My name is Melissa Reiner, and I am the Autism Consultant on ABC’s show, The Good Doctor. I work with the writers and producers to help ensure that the role of Dr. Shaun Murphy, as well as all of the other characters who may interact with him, is portrayed with a level of authenticity and specificity. Having a diagnosis of autism is one aspect of who this individual is, but it is imperative that we are also able to fully reveal who this impressive young man is, as a doctor and as a person first. The notes that I contribute often shape the way a scene is written, and in some instances, the way a scene is rewritten. The integrity of the show is paramount, and I am honoured to be involved in such an important show. Here are a few examples of how my input affected change in certain scenes from each episode in Season 2 of The Good Doctor.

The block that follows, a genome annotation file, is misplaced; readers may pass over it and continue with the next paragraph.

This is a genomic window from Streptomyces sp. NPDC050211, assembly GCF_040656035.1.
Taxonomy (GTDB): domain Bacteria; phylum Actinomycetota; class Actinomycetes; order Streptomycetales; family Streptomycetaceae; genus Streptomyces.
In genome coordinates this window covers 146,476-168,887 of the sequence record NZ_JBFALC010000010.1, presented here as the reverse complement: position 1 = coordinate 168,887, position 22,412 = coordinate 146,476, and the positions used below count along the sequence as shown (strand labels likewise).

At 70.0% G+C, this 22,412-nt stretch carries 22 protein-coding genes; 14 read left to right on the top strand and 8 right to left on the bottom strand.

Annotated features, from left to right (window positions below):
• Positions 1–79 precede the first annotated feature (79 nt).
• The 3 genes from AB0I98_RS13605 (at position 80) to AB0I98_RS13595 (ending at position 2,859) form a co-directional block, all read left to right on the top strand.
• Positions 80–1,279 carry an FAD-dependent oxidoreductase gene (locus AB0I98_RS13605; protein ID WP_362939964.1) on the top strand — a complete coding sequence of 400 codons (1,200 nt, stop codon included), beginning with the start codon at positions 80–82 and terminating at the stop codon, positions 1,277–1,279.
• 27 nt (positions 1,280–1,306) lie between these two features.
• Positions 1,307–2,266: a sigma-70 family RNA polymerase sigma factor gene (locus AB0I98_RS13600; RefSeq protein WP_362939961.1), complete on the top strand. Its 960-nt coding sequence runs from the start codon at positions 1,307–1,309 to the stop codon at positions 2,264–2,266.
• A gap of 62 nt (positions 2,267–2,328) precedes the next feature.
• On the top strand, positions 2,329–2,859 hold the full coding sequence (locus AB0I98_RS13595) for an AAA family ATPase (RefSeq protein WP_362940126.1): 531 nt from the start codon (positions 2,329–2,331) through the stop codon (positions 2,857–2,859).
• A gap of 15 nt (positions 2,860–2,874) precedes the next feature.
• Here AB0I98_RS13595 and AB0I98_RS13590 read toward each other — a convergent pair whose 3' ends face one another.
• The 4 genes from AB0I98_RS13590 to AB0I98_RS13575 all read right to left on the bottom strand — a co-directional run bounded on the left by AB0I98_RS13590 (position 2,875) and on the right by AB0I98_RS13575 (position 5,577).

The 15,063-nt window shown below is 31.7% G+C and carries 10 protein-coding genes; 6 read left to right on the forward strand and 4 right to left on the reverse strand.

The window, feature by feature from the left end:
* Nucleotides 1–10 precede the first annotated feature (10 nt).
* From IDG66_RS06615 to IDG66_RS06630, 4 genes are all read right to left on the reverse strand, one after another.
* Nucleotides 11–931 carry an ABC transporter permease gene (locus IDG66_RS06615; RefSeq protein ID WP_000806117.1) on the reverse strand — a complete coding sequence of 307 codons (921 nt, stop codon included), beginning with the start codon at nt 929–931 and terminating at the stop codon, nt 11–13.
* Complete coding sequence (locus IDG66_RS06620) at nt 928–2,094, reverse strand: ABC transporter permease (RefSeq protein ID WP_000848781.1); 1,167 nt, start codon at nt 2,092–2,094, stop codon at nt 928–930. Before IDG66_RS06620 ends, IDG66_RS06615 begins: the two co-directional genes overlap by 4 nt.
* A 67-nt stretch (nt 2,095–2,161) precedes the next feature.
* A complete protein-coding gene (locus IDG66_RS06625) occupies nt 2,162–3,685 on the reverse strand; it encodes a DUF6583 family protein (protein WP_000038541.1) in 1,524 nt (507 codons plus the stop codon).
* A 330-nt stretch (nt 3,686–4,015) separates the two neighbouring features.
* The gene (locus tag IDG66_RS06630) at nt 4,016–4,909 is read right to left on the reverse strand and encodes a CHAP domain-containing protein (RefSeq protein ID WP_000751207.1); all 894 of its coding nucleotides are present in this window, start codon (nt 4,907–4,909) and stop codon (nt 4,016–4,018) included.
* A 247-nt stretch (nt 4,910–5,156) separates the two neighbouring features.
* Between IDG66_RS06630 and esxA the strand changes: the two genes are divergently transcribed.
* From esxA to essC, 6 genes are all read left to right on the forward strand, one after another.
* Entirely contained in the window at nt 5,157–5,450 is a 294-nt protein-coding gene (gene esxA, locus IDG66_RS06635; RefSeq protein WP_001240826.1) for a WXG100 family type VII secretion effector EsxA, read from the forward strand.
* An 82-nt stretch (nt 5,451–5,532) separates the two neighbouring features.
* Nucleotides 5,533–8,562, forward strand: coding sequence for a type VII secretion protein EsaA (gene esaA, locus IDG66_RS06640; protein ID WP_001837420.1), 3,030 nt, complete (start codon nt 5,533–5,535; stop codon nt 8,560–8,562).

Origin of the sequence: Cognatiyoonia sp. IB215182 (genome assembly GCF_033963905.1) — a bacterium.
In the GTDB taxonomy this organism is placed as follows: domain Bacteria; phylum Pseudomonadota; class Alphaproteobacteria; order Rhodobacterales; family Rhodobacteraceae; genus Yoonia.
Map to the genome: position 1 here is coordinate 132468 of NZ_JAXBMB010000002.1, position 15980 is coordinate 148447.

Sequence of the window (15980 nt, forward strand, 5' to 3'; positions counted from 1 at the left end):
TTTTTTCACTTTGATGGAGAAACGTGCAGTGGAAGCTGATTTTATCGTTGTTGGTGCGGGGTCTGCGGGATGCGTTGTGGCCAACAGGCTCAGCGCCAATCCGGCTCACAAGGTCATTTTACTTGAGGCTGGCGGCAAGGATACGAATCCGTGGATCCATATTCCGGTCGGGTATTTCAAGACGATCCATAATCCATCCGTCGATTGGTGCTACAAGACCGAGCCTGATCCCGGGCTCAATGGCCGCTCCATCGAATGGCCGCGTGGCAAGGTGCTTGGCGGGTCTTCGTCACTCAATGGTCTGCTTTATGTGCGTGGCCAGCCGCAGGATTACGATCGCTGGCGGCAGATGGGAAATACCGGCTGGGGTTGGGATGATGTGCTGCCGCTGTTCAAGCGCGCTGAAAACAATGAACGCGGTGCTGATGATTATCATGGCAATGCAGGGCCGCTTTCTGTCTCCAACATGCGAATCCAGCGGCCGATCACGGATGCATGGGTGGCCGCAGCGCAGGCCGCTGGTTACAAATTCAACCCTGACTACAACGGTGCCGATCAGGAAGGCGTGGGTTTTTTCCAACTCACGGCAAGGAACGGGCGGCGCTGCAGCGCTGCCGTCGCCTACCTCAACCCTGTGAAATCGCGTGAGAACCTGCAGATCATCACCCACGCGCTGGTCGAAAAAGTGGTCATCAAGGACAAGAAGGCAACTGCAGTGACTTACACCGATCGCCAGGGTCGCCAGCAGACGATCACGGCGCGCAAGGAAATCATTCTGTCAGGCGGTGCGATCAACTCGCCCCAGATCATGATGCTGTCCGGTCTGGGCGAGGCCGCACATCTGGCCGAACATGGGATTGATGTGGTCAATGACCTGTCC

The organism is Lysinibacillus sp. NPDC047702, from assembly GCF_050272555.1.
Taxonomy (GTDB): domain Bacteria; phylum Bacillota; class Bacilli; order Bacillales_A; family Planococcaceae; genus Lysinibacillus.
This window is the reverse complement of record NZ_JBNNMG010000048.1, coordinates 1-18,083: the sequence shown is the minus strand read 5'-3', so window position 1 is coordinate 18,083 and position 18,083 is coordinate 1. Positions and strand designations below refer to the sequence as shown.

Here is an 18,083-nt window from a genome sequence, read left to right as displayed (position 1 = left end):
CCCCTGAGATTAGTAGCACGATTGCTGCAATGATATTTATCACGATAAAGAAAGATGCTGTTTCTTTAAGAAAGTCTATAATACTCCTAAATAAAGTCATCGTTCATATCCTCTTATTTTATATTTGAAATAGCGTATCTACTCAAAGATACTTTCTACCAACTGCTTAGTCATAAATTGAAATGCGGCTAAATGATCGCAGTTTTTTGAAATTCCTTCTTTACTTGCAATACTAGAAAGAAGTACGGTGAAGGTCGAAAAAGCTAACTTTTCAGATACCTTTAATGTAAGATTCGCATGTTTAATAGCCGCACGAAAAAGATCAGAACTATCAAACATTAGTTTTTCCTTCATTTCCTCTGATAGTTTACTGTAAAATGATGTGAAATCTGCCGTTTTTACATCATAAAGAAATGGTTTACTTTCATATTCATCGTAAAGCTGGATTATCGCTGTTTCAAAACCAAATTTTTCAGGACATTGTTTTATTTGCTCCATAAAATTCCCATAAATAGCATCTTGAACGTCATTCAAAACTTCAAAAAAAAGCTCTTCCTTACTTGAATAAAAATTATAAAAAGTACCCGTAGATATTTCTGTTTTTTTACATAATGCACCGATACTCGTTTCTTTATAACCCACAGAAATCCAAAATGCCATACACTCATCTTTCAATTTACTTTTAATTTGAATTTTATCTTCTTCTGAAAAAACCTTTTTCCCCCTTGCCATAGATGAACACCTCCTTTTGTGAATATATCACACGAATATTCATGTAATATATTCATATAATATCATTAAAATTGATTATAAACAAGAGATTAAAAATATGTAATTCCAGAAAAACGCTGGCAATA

Lea finally has had it with Shaun pointing out everything she does that he doesn’t like. Shaun becomes visibly upset at this. He has become stuck in what we call “static thinking.” When the world feels overwhelming, we revert to a static system— something that is predictable and something that we can control. Shaun’s static system is becoming disrupted, and in this scene, we find that their relationship is suddenly at risk because of it.